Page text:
The world is NOT flat, but taxes should be!

When one looks at the following list of countries, what words jump to the front of your mind?

  • Macedonia
  • Romania
  • Kyrgyz Republic
  • Estonia
  • Lithuania
  • Latvia
  • Russia
  • Serbia
  • Ukraine
  • Slovakia
  • Georgia

Corruption? Mafia? Ethnic cleansing? Danger? War, famine death and pestilence?

What should jump to your mind is FLAT TAX. These countries have figured out that the way to make their economy grow and to increase tax collection for needed government programs is to institute a flat tax.
Of course, Hong Kong has known this for years, which explains its perennial good fortune.
Meanwhile, the US IRS, UK Inland Revenue, Revenue Canada, and the various tax collectors across the EU and other “highly developed” countries spend every waking hour trying to figure out how to squeeze more taxes out of an already overtaxed populace. Then are amazed and shocked that the more in independent minded of their subjects want to move their money offshore. They simply don’t grasp the concept that so-called “progressive” tax rates punish success, encourage tax avoidance and evasion, and if too vigorously prosecuted cause tax expatriation.
Russia is a perfect example. Despite its other obvious problems, it went from an empty treasury and massive tax evasion before the flat tax, to a budget surplus after—but despite that success with personal taxes, they haven’t figured out that they could multiply that success by using the same remedy for company taxes. There are just too many IMF, OECD and World Bank types swarming around to allow for clear thinking.
The Kyrgyz Republic is my personal favorite. Its 10% business tax rate has allowed us to integrate Kyrgyz companies seamlessly into our various ventures. Bishkek is a small but growing IFC in its own right.
A flat tax is not a universal panacea, but it does help fuel the creation and growth of a middle class in these countries, and historically, personal freedom grows concurrently with the middle class.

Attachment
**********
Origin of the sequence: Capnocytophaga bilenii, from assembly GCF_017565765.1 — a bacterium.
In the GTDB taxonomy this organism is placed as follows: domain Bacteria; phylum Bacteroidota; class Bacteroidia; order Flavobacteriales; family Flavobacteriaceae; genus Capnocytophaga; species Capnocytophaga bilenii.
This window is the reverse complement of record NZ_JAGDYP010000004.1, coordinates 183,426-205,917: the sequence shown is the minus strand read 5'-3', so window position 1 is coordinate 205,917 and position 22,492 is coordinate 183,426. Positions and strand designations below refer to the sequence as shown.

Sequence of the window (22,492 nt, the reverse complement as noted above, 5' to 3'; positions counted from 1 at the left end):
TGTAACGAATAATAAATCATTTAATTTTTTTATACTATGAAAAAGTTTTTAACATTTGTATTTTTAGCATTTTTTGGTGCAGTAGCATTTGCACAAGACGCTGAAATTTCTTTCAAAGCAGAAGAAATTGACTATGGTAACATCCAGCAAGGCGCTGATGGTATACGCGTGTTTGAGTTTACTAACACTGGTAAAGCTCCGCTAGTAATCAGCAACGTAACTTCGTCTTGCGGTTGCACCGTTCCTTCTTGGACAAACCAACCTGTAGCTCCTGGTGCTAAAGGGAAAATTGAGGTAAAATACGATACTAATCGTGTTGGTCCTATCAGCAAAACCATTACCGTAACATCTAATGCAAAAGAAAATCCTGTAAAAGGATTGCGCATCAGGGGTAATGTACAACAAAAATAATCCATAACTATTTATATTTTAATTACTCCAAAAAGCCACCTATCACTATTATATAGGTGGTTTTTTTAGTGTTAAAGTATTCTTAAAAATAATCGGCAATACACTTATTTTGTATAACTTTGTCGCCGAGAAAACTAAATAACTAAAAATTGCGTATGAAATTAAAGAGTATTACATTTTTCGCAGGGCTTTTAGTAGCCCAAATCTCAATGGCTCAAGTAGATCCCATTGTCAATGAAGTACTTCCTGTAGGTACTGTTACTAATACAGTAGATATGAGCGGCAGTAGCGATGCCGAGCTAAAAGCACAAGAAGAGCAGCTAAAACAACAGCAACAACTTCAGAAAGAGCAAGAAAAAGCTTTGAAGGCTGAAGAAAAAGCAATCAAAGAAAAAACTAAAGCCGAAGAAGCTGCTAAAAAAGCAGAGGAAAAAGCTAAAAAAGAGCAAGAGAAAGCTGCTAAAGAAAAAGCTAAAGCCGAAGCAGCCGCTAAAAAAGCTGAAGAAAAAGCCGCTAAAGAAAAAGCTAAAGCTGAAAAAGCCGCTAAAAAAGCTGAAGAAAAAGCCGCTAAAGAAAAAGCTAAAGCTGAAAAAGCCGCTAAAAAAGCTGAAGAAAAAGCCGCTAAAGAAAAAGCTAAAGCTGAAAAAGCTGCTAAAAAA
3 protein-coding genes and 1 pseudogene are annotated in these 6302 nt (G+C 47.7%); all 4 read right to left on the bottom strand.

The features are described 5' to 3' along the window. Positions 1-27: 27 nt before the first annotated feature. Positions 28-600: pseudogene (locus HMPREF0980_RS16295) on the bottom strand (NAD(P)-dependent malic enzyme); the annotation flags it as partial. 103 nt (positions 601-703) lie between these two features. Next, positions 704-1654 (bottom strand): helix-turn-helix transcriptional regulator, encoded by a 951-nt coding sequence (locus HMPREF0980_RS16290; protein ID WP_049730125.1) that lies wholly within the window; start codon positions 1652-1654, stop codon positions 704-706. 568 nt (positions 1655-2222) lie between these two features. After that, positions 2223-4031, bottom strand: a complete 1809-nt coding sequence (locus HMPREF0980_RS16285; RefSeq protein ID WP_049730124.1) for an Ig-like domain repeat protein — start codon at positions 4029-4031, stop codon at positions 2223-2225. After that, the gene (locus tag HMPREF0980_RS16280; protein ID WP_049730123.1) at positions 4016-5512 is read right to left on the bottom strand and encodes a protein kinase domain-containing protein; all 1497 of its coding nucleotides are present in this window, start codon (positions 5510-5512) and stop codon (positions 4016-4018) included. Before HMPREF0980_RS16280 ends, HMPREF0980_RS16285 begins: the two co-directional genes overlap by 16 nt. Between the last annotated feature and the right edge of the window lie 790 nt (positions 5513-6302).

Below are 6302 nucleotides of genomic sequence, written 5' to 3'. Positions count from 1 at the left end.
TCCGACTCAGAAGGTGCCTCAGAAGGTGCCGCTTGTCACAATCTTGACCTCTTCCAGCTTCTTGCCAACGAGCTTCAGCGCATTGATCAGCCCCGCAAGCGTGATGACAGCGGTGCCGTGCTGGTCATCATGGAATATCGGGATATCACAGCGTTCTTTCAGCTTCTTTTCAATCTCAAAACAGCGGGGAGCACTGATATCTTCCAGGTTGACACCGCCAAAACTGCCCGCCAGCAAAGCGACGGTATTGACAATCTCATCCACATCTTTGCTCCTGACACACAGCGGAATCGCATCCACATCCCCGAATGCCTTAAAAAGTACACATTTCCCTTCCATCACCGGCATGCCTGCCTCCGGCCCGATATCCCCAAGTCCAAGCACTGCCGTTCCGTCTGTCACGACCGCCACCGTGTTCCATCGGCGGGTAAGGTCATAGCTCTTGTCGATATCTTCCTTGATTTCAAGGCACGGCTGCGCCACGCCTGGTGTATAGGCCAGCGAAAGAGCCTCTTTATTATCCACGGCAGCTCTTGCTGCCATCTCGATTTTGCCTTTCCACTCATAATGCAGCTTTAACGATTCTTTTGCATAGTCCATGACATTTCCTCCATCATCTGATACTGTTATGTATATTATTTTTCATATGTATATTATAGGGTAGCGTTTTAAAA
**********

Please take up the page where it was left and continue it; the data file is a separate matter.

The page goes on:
Macedonia, tied with Kyrgyzstan for the lowest tax rate at 10% will have the lowest in Europe. The results for this tiny landlocked and troubled country have already been noticed. One of the great things about a small country is that it is easier to change the direction of the momentum than for a big country. Macedonia has come a long way from just a few years ago when the regional joke was: “in Macedonia they are so poor they drive stolen Yugos”.
As these countries shake off their Soviet Era management techniques and embrace more entrepreneurial practices they are going to start to become serious players in the world markets. In the meantime, flat tax companies should be considered as a legitimate element in offshore planning—there is nothing that defeats the tax collector at home better than already paying taxes—even at a much lower rate—in another country that is NOT a tax haven, but is simply tax smart.
Tax competition among governments is good for the same reason that business competition is good: it gives the end user better products and services at lower costs. Of course, the OECD does not want to compete, they would rather simply have bureaucrats take ever higher salaries for ever lower production until they have transformed themselves into a new aristocracy as feckless and irresponsible as the worst Mandarin, Boyar, or Conte.
One last point that needs to be made—the existence of tax havens and low tax countries actually helps preserve the social fabric of high tax countries. If the rich can expatriate some of their money while paying taxes on the rest, they are less likely to expatriate themselves. One only has to look at the pre-Thatcher days of punitive income taxes and the migration of thousands of Britons to the US for a better deal.
We are not in danger of sailing off the edge of the earth and falling into a limbo of dragons and other monsters, but countries that continue ever higher taxes without allowing any escape valves may well end up with dragons, monsters or worse…

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